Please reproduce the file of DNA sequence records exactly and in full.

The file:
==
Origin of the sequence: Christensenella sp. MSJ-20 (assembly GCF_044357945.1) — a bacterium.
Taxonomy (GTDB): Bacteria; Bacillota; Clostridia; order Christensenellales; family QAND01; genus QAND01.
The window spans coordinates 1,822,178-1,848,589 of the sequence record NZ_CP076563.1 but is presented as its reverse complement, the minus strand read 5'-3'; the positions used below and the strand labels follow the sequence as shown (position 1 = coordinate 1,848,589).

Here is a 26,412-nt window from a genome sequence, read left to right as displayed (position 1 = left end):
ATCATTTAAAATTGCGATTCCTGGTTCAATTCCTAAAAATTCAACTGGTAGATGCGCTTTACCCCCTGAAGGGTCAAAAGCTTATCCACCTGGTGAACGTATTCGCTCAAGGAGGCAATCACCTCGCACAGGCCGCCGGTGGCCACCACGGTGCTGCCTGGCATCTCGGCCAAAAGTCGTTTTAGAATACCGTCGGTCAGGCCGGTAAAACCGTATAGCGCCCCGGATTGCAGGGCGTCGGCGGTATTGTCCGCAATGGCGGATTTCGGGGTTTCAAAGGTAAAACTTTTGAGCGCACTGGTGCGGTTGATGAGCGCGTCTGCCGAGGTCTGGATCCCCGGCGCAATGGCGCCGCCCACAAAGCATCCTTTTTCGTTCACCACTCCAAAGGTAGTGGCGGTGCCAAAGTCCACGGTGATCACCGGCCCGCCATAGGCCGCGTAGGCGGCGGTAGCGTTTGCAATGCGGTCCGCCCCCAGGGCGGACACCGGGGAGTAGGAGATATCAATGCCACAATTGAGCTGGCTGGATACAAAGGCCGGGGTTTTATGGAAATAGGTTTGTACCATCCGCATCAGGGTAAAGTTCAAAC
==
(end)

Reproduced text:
Origin of the sequence: Christensenella sp. MSJ-20 (assembly GCF_044357945.1) — a bacterium.
Taxonomy (GTDB): Bacteria; Bacillota; Clostridia; order Christensenellales; family QAND01; genus QAND01.
The window spans coordinates 1,822,178-1,848,589 of the sequence record NZ_CP076563.1 but is presented as its reverse complement, the minus strand read 5'-3'; the positions used below and the strand labels follow the sequence as shown (position 1 = coordinate 1,848,589).

Here is a 26,412-nt window from a genome sequence, read left to right as displayed (position 1 = left end):
ATCATTTAAAATTGCGATTCCTGGTTCAATTCCTAAAAATTCAACTGGTAGATGCGCTTTACCCCCTGAAGGGTCAAAAGCTTATCCACCTGGTGAACGTATTCGCTCAAGGAGGCAATCACCTCGCACAGGCCGCCGGTGGCCACCACGGTGCTGCCTGGCATCTCGGCCAAAAGTCGTTTTAGAATACCGTCGGTCAGGCCGGTAAAACCGTATAGCGCCCCGGATTGCAGGGCGTCGGCGGTATTGTCCGCAATGGCGGATTTCGGGGTTTCAAAGGTAAAACTTTTGAGCGCACTGGTGCGGTTGATGAGCGCGTCTGCCGAGGTCTGGATCCCCGGCGCAATGGCGCCGCCCACAAAGCATCCTTTTTCGTTCACCACTCCAAAGGTAGTGGCGGTGCCAAAGTCCACGGTGATCACCGGCCCGCCATAGGCCGCGTAGGCGGCGGTAGCGTTTGCAATGCGGTCCGCCCCCAGGGCGGACACCGGGGAGTAGGAGATATCAATGCCACAATTGAGCTGGCTGGATACAAAGGCCGGGGTTTTATGGAAATAGGTTTGTACCATCCGCATCAGGGTAAAGTTCAAAC